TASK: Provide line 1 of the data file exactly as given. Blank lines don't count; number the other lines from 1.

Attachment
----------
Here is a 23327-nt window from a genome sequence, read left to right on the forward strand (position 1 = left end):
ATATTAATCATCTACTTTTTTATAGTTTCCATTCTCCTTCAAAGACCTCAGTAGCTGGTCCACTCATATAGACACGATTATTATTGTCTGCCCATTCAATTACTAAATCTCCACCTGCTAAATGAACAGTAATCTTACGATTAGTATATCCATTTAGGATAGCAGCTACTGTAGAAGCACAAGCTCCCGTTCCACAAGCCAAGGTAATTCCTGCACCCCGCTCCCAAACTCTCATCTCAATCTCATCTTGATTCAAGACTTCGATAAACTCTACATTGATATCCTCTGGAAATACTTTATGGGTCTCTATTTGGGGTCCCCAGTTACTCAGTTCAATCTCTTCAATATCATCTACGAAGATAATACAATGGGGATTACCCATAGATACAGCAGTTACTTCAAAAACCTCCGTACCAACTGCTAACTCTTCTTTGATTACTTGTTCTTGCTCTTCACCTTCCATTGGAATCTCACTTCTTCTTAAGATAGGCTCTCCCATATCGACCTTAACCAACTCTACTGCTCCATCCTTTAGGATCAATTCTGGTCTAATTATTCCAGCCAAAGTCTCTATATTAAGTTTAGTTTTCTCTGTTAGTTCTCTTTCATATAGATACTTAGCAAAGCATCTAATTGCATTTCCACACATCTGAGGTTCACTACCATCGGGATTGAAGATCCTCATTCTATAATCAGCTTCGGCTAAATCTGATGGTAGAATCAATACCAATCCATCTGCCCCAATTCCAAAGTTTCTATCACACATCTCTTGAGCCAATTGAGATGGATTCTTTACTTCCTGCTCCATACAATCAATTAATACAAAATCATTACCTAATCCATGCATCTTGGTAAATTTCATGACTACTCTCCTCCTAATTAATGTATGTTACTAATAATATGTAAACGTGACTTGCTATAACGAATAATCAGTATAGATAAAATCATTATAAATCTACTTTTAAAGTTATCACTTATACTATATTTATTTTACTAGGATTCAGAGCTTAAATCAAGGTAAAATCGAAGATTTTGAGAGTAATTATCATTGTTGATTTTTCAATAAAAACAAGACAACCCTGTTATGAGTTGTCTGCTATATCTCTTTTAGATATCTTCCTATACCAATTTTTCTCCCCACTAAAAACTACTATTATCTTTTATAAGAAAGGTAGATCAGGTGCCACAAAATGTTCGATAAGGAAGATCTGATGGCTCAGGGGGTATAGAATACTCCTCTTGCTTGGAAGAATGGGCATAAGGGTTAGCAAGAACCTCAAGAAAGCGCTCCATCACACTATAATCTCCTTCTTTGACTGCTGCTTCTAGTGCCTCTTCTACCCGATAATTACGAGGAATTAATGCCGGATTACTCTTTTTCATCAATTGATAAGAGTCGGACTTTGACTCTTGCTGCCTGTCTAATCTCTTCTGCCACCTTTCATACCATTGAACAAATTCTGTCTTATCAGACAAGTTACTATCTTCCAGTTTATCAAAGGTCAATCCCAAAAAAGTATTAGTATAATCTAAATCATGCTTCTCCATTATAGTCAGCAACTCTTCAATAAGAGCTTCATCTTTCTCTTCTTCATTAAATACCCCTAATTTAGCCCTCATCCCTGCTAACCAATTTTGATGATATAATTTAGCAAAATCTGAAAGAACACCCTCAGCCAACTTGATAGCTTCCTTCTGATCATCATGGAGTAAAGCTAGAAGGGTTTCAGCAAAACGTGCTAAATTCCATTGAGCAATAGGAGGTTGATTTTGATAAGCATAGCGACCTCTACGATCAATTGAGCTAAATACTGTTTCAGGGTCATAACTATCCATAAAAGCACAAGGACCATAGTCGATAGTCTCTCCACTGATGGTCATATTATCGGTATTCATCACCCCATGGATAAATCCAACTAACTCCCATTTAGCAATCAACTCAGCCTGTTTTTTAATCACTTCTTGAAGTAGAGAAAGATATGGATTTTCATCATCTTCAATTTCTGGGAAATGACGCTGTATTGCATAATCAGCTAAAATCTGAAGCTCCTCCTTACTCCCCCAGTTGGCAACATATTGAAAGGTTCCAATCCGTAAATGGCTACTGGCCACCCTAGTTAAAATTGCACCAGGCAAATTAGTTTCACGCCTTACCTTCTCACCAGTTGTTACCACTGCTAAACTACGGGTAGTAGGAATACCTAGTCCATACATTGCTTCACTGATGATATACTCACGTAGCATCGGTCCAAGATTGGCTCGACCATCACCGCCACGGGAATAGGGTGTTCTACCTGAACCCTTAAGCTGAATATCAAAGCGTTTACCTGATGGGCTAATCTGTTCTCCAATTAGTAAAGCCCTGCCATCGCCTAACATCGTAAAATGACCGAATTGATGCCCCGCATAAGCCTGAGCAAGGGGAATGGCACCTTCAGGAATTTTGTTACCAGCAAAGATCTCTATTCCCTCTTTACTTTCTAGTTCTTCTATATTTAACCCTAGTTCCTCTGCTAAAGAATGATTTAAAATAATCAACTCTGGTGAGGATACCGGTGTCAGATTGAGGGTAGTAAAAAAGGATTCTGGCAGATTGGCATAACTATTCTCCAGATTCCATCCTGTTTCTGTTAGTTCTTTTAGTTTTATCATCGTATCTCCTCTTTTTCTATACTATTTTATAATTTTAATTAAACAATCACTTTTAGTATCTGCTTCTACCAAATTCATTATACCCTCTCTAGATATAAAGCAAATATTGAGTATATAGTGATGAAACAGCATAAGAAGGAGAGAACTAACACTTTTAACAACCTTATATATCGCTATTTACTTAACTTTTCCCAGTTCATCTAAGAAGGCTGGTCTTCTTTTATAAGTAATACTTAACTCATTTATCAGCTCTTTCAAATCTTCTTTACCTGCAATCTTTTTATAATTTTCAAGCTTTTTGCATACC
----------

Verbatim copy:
Here is a 23327-nt window from a genome sequence, read left to right on the forward strand (position 1 = left end):